By Sweep 5 Comments
Post E3 depression aside, I have enjoyed the last week.
It was great to see videogames being made and talked about, and that's enough, for the moment. It was especially refreshing to see hype surrounding the games that made an effort to be experimental: While Halo and Call Of Duty were pushed out as respective show starters and stoppers at the Microsoft conference, it was games like The Last Of Us and Beyond that left people buzzing with excitement.
I'm not going to sit here and lament, again, the palpable shift towards non-videogame entertainment that was so transparently present at the show. This transition has been glacial, and anyone who is surprised or dismayed by Microsoft or Sony using known brands to sell hardware has clearly been hallucinating for the past several years. It's worth wading through the marketing PR nonsense and terrible Usher puns however, for just 5 minutes of Miyamoto goofing around. If that man endorsed heroin I would be a smack fiend within a week.
Also, there's totally a new Pikmin game. Get. Fucking. HYPE.
The Wii U looks to be doing all the things that Nintendo probably should have done a while ago, though it may be too little too late. Anyone who wants to play the 3rd party titles that had been previously excluded from the Wii library probably already owns an alternate means of doing so. Plainly put: Being able to play games like Batman: Arkham City on a Wii U in not incentive enough to go and buy one. What it does do, however, is spark the potential for 1st Party Nintendo games of a similar scope. It will be interesting to see how this alters the design of these classic franchises, each generation of which has been limited by it's respective hardware.
The game that most prominently caught my eye was The Last Of Us. It's a strange mish-mash of genres, survival thriller meets action adventure. The bright colour palette and amicable protagonists are at a surreal juxtaposition with the way you brutally murder anyone you meet. I watched the gameplay demo at work and by the end of the video my co-workers had crowded around my desk and were actively cheering at each fatality. (I agree with Jeff that cheering murder is kind of fucked up, but it was more of a "Oh no he didn't?!" kind of cheering than a "Yeah, show me his brain!" kind of cheering. Subtle difference?)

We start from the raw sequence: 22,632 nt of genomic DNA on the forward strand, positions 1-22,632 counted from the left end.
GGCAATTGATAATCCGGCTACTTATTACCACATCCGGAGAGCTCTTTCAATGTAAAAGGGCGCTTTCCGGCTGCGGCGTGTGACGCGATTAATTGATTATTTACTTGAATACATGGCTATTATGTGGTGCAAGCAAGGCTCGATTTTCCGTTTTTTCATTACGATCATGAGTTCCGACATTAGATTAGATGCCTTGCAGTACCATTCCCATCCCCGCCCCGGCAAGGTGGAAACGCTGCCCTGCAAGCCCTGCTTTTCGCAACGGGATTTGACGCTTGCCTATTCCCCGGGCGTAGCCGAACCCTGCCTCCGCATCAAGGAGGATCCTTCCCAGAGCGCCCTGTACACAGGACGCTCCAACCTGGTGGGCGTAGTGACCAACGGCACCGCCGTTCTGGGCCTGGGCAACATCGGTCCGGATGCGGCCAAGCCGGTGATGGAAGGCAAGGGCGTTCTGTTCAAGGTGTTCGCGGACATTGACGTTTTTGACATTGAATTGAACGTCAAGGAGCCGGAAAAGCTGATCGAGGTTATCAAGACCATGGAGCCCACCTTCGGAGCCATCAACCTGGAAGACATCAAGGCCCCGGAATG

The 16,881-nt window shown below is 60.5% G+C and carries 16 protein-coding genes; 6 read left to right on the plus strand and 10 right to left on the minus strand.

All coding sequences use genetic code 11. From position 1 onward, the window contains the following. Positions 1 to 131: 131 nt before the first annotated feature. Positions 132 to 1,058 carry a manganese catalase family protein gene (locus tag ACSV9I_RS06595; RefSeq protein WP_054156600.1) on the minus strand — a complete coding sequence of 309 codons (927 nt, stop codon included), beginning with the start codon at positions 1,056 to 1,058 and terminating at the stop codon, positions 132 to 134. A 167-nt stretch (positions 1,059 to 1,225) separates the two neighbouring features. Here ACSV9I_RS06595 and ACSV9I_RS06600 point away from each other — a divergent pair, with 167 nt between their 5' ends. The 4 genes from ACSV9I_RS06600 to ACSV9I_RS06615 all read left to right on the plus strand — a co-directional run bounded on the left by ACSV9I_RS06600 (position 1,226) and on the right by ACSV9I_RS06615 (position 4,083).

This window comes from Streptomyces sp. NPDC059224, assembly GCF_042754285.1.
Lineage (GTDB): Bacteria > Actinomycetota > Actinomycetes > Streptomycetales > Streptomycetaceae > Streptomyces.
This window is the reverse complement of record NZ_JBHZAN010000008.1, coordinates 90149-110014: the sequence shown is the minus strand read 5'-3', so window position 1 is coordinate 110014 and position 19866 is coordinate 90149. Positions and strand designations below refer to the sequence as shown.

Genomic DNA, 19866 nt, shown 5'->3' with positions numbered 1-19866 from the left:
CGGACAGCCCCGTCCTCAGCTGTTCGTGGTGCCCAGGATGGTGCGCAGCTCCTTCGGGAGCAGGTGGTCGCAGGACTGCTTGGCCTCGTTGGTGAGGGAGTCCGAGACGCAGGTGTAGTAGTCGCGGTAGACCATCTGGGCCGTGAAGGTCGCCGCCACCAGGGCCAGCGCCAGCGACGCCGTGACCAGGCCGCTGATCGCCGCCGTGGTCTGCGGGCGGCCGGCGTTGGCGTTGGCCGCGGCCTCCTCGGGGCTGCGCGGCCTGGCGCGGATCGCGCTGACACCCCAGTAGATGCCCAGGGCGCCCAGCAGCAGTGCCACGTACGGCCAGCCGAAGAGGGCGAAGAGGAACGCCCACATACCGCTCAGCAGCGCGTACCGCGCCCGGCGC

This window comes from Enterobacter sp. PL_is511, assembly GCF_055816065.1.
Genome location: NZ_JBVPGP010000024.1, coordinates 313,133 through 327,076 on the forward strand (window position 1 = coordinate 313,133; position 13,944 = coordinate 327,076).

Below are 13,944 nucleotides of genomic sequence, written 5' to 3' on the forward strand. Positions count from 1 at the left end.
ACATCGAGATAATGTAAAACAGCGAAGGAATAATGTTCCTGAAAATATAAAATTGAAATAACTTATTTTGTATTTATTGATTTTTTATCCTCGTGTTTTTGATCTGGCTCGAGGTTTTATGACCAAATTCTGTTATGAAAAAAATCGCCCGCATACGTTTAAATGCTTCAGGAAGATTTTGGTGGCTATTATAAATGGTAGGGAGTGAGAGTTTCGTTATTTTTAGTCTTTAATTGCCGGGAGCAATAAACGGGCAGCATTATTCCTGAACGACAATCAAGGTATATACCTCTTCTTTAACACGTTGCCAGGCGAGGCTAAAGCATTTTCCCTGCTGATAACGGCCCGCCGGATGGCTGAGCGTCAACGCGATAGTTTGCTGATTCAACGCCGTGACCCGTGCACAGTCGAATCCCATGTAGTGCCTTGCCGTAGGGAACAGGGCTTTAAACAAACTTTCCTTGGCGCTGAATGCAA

What interests me the most is the versatility of that engine.
A lot of the most exciting moments was the spontaneous way the characters react to each situation. If you run out of ammo the hunter hears the click of your gun and ventures forth, only to experience a budget Pan Galactic Gargle Blaster to the face. But what if you don't run out of ammo? How much wriggle room is there? That entire sequence looks so perfectly choreographed that it's hard to imagine it being resolved in any other way. So it is with mixed apprehension and excitement that I await The Last Of Us, a game that will either dazzle with it's versatility, or underwhelm when it's linearity is revealed.
I shall end this blog with a comic strip that is disarmingly relevant to my current situation. Replace the words League of Legends with Dota 2 and you have something pretty similar to what's going on with me right now.
I have actually managed to load up some hero models in maya so maybe I will write a blog explaining how to do that, as the process is fucking arduous and there are no actual guides on how to do so for Dota 2. I had to mash mine together using old TF2 guides, which was an utter ballache.